During the latest Israeli assault on the Palestinian people in Gaza, Obama seems to have gone beyond the call of duty in providing Israel with apparently unprecedented level of military, economic, and diplomatic support. This earned him unprecedented praise from the Israelis and especially from Netanyahu. More recently Denis Ross, the perpetual envoy to the Middle East of several administrations and arch Zionist himself, said that “what the president has done for Israel in the security area is without precedent”.

This seems to have rehabilitated Obama in the eyes of some of his Zionist critics. At any rate, it earned him political capital that he can bring to bear in his latest attempt at bringing the Israeli-Palestinian conflict to a close.

As for Kerry, his credentials as a staunch supporter of Israel have been long established through his position as the veteran Chairman of the Foreign Relations committee and as a presidential candidate in 2004.

At the TV programme Meet the Press, Kerry was asked whether he supported Bush breaking with American policy when he said that Israel could keep some of the land occupied in the 1967 war and that the Palestinian refugees could not go back to their 1948 homes, Kerry said yes. (NBC News’ Meet the Press, April 18, 2004).

At the same programme, Kerry was asked whether he supported Israeli policy of assassinating Palestinian leaders (Israel had just assassinated Hamas leader Abdul Aziz Rantisi). Again Kerry supported Israel’s action and sought to justify it.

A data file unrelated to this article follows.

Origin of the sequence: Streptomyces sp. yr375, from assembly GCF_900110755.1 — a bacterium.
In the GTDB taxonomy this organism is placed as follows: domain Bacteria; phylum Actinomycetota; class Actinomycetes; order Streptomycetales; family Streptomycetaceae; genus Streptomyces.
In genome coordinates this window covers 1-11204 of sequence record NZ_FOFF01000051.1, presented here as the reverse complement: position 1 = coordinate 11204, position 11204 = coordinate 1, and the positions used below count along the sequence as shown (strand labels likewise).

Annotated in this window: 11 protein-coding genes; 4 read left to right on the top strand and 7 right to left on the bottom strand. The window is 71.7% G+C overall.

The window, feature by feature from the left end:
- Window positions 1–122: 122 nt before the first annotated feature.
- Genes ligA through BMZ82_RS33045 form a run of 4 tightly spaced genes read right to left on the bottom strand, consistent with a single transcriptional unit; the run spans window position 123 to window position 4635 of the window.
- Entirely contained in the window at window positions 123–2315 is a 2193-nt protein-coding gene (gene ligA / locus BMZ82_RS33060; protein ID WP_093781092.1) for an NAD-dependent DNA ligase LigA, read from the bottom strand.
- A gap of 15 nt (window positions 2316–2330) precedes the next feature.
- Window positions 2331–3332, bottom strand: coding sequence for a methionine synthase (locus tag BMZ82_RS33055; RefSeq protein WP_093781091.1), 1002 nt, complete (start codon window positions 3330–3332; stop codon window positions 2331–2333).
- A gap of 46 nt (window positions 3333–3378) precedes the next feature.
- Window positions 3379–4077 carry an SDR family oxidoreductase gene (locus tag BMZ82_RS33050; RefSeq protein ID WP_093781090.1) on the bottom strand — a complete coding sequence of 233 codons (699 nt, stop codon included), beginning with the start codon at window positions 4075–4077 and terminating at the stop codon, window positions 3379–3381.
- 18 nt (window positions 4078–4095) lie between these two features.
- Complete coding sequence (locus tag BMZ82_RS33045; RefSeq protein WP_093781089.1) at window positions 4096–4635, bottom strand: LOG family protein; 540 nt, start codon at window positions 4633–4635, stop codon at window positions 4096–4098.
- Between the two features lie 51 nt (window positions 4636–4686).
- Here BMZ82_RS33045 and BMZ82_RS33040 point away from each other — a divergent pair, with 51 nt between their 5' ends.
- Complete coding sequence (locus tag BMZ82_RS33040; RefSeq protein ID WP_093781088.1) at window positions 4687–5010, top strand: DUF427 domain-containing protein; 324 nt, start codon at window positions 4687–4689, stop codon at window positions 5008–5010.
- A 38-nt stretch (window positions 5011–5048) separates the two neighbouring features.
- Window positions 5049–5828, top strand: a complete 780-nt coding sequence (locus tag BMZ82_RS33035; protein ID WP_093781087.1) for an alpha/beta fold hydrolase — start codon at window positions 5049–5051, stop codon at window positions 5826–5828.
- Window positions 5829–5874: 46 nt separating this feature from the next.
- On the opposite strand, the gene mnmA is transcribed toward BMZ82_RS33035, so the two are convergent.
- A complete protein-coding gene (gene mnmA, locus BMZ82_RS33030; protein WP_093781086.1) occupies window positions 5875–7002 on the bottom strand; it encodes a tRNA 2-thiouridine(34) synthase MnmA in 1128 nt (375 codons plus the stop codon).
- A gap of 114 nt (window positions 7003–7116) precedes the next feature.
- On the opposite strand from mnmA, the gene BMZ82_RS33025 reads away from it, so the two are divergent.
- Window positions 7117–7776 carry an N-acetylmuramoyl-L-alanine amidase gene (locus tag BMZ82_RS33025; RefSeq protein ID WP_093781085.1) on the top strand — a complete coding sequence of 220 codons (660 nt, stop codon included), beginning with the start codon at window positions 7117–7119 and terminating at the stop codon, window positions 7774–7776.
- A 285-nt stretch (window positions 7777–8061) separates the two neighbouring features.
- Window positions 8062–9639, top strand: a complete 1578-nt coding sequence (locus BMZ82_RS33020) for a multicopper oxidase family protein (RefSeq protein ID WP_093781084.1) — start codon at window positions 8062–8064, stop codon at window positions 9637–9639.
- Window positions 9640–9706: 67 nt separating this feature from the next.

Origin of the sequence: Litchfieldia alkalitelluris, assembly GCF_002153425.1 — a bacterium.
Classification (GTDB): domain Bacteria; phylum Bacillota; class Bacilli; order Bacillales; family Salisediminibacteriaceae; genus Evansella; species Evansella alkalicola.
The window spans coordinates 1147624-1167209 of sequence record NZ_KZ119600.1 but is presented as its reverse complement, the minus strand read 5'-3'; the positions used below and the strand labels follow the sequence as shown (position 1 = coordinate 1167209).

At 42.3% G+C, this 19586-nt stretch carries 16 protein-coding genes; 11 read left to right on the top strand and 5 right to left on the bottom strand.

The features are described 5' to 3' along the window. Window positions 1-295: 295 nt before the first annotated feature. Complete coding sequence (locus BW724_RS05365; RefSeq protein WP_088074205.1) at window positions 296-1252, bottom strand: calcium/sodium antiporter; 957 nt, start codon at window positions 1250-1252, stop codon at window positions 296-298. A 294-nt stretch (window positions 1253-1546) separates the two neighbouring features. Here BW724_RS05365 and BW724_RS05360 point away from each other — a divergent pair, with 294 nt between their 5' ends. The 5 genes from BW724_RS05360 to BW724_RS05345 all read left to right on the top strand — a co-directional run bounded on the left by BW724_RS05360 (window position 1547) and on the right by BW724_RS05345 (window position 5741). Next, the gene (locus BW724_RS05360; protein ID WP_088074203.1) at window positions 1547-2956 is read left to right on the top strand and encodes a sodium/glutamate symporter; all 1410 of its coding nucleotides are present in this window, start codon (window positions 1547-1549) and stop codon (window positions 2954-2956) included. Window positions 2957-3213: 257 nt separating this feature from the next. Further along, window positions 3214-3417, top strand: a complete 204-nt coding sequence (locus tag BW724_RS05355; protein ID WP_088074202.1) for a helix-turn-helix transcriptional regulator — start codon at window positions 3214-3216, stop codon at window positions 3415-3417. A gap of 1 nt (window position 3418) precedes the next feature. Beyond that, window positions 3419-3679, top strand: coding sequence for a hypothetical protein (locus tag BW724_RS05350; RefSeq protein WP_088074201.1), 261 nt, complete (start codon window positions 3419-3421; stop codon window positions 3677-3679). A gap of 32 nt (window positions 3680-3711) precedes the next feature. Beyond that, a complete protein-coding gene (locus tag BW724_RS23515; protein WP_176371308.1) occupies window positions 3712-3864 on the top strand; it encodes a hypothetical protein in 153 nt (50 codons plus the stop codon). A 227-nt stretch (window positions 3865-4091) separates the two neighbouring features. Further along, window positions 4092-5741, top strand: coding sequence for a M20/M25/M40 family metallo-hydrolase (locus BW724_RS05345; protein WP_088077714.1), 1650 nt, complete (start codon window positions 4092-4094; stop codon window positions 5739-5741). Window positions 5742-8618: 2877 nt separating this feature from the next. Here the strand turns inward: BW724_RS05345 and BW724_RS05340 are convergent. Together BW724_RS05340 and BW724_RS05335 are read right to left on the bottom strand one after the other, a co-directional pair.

In other words, while American leaders are forever condemning Palestinian violence, they are forever justifying Israeli violence. And this in violation of international law and UN Security Council resolution 242 which reiterates the inadmissibility of the acquisition of territories by force.

And herein lies the principle reason for the litany of failures that characterise American peace mediation in the Middle East. It suffers from an irremediable contradiction: Claiming to be honest brokers when they are so inarguably and totally promoting the position and defending the interests of one of the parties.

If that remain the chief characteristic of the peace process, then there is no escaping the banalities and platitude of the suggestions and proposals put forward by the American mediators.

In a recent article in the New York Times Review Denis Ross reminded us why he holds the record of failed peace missions. His latest proposal for reviving the peace process contains such banalities as asking the Israelis to be ready to compensate settlers who agree to relocate to Israel. No mention of the occupation, no mention of the dispossession; no mention of international law. No wonder he came to be known as Israel’s lawyer in Washington.

The occupation, the dispossession, and international law are not ornamental accessory to the peace process; they are its fundamental foundation.

If Obama and Kerry, who are going to Israel later this month, fail to recognise that reality, they would be abandoning the peace process to an ignominious death from its own contradictions.


Adel Safty is distinguished professor adjunct at the Siberian Academy of Public Administration, Russia. His new book, Might Over Right, is endorsed by Noam Chomsky.